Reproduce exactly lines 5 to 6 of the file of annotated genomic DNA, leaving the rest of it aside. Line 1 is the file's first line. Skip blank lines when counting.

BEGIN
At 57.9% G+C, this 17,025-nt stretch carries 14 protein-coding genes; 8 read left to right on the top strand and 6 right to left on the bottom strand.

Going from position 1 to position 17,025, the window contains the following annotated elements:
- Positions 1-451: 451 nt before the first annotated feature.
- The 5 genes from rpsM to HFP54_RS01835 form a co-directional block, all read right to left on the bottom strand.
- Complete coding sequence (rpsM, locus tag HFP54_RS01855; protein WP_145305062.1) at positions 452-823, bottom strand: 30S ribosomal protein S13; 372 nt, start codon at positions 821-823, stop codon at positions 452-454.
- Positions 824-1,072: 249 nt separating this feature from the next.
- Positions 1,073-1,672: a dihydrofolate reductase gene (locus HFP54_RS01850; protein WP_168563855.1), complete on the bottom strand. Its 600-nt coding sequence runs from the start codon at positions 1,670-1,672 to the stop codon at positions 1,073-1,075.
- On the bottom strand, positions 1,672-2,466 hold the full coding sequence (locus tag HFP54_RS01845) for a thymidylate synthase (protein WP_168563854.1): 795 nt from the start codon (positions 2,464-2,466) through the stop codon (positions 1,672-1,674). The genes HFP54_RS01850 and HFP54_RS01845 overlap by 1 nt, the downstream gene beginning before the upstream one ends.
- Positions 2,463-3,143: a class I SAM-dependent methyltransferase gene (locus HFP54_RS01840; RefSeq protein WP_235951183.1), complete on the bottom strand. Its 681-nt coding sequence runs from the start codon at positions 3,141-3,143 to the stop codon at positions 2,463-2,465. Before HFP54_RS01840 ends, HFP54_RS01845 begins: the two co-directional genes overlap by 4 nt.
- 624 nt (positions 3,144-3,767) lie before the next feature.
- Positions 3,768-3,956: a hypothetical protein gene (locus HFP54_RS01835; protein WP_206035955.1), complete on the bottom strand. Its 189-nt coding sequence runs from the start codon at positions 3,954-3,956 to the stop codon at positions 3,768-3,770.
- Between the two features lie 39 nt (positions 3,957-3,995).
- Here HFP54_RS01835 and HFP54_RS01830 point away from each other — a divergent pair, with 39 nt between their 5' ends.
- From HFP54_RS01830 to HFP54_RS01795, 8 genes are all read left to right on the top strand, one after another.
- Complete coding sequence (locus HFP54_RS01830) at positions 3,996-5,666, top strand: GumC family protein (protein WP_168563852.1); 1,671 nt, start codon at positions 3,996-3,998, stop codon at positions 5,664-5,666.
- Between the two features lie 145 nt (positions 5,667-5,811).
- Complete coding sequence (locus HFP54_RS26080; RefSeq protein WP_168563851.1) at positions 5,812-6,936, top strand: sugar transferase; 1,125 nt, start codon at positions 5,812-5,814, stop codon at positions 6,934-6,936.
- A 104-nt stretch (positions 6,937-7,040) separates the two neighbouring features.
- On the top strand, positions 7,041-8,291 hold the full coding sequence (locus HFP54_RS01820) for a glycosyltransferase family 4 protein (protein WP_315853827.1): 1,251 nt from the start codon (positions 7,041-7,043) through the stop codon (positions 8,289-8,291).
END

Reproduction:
- Complete coding sequence (rpsM, locus tag HFP54_RS01855; protein WP_145305062.1) at positions 452-823, bottom strand: 30S ribosomal protein S13; 372 nt, start codon at positions 821-823, stop codon at positions 452-454.
- Positions 824-1,072: 249 nt separating this feature from the next.